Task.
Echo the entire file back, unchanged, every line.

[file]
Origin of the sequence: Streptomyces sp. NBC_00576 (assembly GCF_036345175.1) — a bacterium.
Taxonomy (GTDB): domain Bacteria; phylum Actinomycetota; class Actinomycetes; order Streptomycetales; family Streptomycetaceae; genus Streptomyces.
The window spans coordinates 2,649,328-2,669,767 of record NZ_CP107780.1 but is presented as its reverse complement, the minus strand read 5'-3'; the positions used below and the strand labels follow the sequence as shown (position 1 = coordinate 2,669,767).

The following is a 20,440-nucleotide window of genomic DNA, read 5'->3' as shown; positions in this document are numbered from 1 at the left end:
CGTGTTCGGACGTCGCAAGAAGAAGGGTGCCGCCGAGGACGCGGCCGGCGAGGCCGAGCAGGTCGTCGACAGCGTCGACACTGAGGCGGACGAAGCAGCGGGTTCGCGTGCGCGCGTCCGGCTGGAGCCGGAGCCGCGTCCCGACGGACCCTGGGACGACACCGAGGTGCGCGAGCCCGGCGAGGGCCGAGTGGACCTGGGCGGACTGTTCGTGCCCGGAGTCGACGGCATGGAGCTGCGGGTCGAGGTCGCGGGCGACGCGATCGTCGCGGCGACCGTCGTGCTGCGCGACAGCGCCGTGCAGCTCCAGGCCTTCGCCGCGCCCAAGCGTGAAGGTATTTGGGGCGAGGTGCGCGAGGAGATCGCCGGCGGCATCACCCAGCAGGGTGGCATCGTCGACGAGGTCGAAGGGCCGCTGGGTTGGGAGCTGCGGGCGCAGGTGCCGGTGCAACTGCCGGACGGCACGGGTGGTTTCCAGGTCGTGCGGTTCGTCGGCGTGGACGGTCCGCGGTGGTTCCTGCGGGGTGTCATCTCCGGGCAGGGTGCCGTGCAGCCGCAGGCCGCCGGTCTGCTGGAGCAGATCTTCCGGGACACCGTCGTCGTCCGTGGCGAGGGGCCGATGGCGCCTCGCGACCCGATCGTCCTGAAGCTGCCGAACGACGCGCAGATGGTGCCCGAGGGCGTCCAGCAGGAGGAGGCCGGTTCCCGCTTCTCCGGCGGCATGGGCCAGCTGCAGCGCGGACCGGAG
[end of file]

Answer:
Origin of the sequence: Streptomyces sp. NBC_00576 (assembly GCF_036345175.1) — a bacterium.
Taxonomy (GTDB): domain Bacteria; phylum Actinomycetota; class Actinomycetes; order Streptomycetales; family Streptomycetaceae; genus Streptomyces.
The window spans coordinates 2,649,328-2,669,767 of record NZ_CP107780.1 but is presented as its reverse complement, the minus strand read 5'-3'; the positions used below and the strand labels follow the sequence as shown (position 1 = coordinate 2,669,767).

The following is a 20,440-nucleotide window of genomic DNA, read 5'->3' as shown; positions in this document are numbered from 1 at the left end:
CGTGTTCGGACGTCGCAAGAAGAAGGGTGCCGCCGAGGACGCGGCCGGCGAGGCCGAGCAGGTCGTCGACAGCGTCGACACTGAGGCGGACGAAGCAGCGGGTTCGCGTGCGCGCGTCCGGCTGGAGCCGGAGCCGCGTCCCGACGGACCCTGGGACGACACCGAGGTGCGCGAGCCCGGCGAGGGCCGAGTGGACCTGGGCGGACTGTTCGTGCCCGGAGTCGACGGCATGGAGCTGCGGGTCGAGGTCGCGGGCGACGCGATCGTCGCGGCGACCGTCGTGCTGCGCGACAGCGCCGTGCAGCTCCAGGCCTTCGCCGCGCCCAAGCGTGAAGGTATTTGGGGCGAGGTGCGCGAGGAGATCGCCGGCGGCATCACCCAGCAGGGTGGCATCGTCGACGAGGTCGAAGGGCCGCTGGGTTGGGAGCTGCGGGCGCAGGTGCCGGTGCAACTGCCGGACGGCACGGGTGGTTTCCAGGTCGTGCGGTTCGTCGGCGTGGACGGTCCGCGGTGGTTCCTGCGGGGTGTCATCTCCGGGCAGGGTGCCGTGCAGCCGCAGGCCGCCGGTCTGCTGGAGCAGATCTTCCGGGACACCGTCGTCGTCCGTGGCGAGGGGCCGATGGCGCCTCGCGACCCGATCGTCCTGAAGCTGCCGAACGACGCGCAGATGGTGCCCGAGGGCGTCCAGCAGGAGGAGGCCGGTTCCCGCTTCTCCGGCGGCATGGGCCAGCTGCAGCGCGGACCGGAG